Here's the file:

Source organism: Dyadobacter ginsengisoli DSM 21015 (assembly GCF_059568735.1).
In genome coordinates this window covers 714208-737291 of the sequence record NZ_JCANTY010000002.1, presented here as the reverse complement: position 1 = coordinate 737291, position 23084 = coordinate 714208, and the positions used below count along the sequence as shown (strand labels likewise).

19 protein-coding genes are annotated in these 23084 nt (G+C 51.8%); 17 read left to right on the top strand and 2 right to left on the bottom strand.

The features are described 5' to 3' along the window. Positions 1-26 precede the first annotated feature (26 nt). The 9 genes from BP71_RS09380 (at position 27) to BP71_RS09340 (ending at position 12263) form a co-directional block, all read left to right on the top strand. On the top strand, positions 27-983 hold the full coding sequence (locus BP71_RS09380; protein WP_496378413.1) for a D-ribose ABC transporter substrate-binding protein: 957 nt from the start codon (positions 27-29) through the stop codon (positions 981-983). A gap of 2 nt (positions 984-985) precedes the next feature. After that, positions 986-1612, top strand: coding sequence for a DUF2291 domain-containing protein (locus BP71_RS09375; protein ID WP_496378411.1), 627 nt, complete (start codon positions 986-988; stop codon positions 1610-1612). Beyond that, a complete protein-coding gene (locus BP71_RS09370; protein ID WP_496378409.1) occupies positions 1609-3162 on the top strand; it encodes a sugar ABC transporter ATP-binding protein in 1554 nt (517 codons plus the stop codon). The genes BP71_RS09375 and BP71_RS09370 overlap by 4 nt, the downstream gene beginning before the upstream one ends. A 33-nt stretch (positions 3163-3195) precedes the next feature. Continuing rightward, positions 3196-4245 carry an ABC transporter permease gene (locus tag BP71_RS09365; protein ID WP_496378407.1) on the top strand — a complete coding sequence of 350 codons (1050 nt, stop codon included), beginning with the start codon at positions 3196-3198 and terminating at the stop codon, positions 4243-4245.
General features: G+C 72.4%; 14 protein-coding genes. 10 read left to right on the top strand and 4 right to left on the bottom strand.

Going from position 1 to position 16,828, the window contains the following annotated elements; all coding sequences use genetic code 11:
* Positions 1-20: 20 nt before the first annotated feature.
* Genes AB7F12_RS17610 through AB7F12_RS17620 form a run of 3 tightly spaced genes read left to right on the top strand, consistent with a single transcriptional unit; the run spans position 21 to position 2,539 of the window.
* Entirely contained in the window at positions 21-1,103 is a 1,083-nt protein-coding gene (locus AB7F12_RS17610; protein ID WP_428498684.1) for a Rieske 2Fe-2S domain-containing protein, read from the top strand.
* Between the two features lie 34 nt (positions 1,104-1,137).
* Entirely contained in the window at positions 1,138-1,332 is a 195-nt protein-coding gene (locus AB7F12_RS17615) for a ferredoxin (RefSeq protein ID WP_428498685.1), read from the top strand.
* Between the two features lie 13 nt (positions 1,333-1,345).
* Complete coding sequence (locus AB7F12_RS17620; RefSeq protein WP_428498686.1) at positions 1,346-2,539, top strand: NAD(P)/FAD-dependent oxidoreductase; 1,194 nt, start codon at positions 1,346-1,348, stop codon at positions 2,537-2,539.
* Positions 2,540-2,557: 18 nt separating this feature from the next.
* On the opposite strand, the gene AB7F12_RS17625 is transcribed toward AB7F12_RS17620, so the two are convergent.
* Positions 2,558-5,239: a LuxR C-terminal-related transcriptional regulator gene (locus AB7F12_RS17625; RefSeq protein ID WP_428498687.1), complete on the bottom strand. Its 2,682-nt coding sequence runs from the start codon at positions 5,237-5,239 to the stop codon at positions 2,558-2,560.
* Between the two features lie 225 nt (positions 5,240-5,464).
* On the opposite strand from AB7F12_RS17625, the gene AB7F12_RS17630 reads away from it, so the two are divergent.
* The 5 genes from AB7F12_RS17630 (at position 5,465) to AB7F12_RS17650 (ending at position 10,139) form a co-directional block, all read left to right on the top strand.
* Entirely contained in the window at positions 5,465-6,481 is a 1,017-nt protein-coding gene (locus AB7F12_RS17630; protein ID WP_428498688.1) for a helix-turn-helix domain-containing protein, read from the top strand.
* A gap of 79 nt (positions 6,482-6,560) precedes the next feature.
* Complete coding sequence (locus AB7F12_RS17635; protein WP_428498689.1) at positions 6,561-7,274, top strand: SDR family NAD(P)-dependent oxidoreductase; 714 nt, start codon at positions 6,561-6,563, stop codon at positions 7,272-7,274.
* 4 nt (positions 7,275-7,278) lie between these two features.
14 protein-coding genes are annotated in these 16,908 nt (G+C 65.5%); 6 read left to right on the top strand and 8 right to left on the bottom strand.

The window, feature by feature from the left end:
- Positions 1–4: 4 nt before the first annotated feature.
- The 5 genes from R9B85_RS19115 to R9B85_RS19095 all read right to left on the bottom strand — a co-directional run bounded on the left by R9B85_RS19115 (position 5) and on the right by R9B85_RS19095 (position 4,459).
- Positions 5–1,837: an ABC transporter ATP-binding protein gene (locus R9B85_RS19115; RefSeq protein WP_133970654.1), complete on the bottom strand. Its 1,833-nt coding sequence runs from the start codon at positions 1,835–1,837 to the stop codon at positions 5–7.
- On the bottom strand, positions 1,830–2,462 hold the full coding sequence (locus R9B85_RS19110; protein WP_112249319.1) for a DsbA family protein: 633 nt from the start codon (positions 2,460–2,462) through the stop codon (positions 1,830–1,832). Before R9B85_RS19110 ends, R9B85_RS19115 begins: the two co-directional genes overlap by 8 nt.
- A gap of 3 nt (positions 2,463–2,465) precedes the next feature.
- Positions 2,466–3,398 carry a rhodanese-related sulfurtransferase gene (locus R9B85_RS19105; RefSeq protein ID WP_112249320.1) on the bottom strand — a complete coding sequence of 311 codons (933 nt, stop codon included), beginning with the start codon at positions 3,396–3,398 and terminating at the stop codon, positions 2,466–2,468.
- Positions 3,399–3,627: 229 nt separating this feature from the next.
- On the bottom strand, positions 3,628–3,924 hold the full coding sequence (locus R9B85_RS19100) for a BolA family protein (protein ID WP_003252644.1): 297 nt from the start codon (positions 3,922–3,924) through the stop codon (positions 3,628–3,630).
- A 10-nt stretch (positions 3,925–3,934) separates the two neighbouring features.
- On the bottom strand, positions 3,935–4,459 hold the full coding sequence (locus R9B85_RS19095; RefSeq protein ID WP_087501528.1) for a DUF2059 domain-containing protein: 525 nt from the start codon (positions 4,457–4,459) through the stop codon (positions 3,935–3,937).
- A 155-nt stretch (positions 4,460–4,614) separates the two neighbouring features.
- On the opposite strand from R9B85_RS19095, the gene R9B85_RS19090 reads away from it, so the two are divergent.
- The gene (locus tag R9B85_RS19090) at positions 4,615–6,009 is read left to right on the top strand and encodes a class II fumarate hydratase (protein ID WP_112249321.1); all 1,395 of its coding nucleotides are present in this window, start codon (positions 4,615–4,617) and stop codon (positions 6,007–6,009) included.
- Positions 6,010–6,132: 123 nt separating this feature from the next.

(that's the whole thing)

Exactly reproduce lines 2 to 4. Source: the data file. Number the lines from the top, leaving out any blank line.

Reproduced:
In genome coordinates this window covers 714208-737291 of the sequence record NZ_JCANTY010000002.1, presented here as the reverse complement: position 1 = coordinate 737291, position 23084 = coordinate 714208, and the positions used below count along the sequence as shown (strand labels likewise).

19 protein-coding genes are annotated in these 23084 nt (G+C 51.8%); 17 read left to right on the top strand and 2 right to left on the bottom strand.

The features are described 5' to 3' along the window. Positions 1-26 precede the first annotated feature (26 nt). The 9 genes from BP71_RS09380 (at position 27) to BP71_RS09340 (ending at position 12263) form a co-directional block, all read left to right on the top strand. On the top strand, positions 27-983 hold the full coding sequence (locus BP71_RS09380; protein WP_496378413.1) for a D-ribose ABC transporter substrate-binding protein: 957 nt from the start codon (positions 27-29) through the stop codon (positions 981-983). A gap of 2 nt (positions 984-985) precedes the next feature. After that, positions 986-1612, top strand: coding sequence for a DUF2291 domain-containing protein (locus BP71_RS09375; protein ID WP_496378411.1), 627 nt, complete (start codon positions 986-988; stop codon positions 1610-1612). Beyond that, a complete protein-coding gene (locus BP71_RS09370; protein ID WP_496378409.1) occupies positions 1609-3162 on the top strand; it encodes a sugar ABC transporter ATP-binding protein in 1554 nt (517 codons plus the stop codon). The genes BP71_RS09375 and BP71_RS09370 overlap by 4 nt, the downstream gene beginning before the upstream one ends. A 33-nt stretch (positions 3163-3195) precedes the next feature. Continuing rightward, positions 3196-4245 carry an ABC transporter permease gene (locus tag BP71_RS09365; protein ID WP_496378407.1) on the top strand — a complete coding sequence of 350 codons (1050 nt, stop codon included), beginning with the start codon at positions 3196-3198 and terminating at the stop codon, positions 4243-4245.